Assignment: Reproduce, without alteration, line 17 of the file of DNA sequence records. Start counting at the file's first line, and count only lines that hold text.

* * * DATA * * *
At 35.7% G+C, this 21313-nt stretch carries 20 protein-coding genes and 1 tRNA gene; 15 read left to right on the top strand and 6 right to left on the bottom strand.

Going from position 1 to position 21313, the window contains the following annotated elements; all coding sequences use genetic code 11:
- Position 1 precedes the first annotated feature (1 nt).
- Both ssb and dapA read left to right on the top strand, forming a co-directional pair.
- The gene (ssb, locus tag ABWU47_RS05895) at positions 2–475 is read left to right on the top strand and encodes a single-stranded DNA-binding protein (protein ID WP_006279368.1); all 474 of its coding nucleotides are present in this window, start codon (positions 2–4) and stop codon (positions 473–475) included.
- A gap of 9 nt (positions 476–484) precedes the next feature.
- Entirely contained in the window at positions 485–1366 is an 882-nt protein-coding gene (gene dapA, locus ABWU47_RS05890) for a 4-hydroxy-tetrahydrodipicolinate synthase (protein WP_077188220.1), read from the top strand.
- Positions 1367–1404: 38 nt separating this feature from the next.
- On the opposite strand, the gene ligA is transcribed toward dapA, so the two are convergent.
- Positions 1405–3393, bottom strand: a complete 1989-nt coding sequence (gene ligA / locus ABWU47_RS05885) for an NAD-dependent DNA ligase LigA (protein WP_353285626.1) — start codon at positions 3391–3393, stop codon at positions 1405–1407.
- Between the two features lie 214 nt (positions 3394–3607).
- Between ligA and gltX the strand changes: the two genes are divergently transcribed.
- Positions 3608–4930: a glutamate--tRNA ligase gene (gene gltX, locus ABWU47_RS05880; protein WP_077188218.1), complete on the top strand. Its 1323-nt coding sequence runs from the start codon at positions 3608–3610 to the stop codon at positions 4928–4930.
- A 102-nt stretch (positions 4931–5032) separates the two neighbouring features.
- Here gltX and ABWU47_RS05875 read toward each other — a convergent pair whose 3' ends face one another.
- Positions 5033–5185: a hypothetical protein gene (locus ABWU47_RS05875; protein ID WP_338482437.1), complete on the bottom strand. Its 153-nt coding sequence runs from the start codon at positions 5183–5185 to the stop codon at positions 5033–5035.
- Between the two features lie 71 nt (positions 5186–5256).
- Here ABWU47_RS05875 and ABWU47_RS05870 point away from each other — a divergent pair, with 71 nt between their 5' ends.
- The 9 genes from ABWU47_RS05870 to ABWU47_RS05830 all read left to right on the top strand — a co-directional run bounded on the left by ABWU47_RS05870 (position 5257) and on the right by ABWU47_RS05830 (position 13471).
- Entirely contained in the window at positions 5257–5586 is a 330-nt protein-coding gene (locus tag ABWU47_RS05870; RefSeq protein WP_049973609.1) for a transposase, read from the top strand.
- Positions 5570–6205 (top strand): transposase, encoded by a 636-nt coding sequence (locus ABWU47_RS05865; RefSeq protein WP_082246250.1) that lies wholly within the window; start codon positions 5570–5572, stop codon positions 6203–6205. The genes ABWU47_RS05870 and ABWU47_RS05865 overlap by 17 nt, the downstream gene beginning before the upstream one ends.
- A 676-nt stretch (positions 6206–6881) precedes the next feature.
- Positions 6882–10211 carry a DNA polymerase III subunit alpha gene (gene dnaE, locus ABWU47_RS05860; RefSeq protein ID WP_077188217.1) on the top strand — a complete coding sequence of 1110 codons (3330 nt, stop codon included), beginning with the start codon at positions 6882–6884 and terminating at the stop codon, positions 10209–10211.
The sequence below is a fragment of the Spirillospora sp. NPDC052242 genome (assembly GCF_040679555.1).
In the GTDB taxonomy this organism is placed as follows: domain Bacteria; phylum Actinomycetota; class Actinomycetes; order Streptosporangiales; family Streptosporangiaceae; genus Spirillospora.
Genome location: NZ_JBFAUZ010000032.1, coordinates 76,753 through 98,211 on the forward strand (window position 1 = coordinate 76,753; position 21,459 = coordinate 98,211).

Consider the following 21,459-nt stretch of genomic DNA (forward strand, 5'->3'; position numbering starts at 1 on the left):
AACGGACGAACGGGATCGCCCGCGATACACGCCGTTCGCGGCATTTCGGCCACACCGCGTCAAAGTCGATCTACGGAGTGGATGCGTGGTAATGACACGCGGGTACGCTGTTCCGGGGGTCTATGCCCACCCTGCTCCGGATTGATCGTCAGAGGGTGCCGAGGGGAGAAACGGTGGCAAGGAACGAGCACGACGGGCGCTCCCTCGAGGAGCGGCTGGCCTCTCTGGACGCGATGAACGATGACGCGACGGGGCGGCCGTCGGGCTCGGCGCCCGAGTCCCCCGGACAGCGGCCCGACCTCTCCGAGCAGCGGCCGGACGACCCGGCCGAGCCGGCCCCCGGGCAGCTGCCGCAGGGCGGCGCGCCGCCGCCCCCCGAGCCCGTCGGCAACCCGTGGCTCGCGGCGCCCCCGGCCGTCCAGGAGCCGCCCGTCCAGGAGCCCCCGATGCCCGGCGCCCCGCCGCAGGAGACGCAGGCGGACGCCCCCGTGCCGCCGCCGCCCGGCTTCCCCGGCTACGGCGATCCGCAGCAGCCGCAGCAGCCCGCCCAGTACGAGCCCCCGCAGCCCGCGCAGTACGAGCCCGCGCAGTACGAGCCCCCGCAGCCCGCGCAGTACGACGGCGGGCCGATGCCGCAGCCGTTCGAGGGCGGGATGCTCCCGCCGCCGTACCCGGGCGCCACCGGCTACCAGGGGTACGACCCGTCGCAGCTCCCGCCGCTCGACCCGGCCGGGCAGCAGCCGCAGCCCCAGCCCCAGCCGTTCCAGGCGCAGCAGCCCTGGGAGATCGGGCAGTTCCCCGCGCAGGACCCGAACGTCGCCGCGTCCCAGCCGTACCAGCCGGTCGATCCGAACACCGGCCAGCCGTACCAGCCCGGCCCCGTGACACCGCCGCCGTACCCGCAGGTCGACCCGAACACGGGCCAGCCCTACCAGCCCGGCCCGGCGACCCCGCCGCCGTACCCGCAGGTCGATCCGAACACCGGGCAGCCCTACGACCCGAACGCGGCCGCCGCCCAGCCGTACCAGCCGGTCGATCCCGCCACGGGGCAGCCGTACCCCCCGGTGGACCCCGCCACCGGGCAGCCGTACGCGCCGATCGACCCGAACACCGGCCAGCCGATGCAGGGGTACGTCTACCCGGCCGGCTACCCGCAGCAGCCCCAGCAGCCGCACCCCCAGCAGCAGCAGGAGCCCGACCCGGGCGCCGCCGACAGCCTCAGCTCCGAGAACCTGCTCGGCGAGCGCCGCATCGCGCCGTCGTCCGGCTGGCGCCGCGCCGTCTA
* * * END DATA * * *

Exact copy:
- Between the two features lie 71 nt (positions 5186–5256).